It took a few hours and a long hot walk to complete the clearing-in process in Noumea with visits to Immigration, Customs and Bio-Security. We were in company with Doug from Gambol who was also checking in, and the crews from three boats who were checking out.
After we finished we had just enough time to hit up an ATM for Pacific francs and visit the market before it closed at 11am. Baguettes and French pastries were what we were after, but the abundant fruit and vegetables caught our attention too. After the beautiful and crazy-inexpensive produce in Vanuatu we suffered a bit of sticker shock at the first world prices but we indulged anyway, especially since we had only provisioned exactly enough for the passage knowing Bio-Security would confiscate any remaining “organics” when we arrived.
Back at the ranch we learned just how closely packed the moorings are. As the wind shifted and eased and the tide turned and swirled we found Escape Velocity snuggling up to this boat or that, never quite close enough to make contact but enough to keep us boat bound for the next day until we were certain no one would suffer a bump or worse.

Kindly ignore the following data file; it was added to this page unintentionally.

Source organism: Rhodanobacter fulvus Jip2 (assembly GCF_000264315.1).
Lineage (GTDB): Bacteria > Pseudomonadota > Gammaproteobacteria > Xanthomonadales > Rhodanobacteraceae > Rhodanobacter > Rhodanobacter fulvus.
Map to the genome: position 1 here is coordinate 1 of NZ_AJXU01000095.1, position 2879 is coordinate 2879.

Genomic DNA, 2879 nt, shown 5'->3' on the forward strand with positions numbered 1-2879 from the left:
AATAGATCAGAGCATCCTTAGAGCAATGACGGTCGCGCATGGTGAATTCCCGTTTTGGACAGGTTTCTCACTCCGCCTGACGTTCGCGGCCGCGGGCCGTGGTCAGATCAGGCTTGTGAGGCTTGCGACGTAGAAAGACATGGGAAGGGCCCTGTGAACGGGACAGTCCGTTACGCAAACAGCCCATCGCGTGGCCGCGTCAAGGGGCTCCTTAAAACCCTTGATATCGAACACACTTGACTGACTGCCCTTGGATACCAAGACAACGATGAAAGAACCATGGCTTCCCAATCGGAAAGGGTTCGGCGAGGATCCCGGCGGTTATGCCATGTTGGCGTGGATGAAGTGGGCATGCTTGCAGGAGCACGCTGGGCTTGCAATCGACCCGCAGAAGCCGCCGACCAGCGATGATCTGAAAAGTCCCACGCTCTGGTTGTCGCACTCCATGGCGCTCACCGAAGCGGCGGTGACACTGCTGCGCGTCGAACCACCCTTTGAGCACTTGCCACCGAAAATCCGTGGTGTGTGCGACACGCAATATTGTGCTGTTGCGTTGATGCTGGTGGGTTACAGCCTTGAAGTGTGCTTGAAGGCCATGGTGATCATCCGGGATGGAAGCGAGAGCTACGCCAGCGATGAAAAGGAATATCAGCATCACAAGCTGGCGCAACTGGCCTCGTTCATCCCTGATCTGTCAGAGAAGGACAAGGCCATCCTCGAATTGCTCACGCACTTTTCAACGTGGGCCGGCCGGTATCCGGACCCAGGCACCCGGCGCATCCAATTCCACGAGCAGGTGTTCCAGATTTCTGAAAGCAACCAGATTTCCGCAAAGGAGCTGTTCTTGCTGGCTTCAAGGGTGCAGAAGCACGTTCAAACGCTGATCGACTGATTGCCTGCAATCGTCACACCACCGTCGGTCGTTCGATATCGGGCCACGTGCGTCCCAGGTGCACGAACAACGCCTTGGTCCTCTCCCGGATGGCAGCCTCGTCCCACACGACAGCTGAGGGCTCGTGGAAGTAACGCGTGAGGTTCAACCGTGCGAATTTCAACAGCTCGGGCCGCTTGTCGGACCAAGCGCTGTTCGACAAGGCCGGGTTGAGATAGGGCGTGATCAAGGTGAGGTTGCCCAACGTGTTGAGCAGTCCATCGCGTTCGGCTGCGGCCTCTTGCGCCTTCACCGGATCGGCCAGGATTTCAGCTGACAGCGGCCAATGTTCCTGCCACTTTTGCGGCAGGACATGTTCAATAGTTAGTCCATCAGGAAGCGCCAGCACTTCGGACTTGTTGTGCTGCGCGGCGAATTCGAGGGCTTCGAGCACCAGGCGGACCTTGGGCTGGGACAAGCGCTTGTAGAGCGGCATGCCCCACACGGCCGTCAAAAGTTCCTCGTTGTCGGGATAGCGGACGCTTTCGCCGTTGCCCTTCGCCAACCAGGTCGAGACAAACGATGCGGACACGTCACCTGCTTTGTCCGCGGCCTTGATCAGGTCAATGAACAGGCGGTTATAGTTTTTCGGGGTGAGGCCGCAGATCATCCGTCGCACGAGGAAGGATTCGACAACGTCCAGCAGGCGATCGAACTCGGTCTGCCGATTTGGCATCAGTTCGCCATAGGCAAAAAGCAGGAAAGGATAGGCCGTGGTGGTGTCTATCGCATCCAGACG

We eventually pulled the mooring loop all the way aboard to the windlass to move us as far from the boats behind us as possible. Even so, at a certain point one of our dinghy falls wrapped itself around the forestay of a little blue sloop that usually lay a healthy distance away.
We have no plans for New Caledonia. There are plenty of islands and bays to explore but with a challenging passage to Australia ahead and the prospect of a busy family visit in Sydney we’re content to just wander the city and knock a few boat chores off the list while we watch the weather for a safe opening for the next thousand sea miles.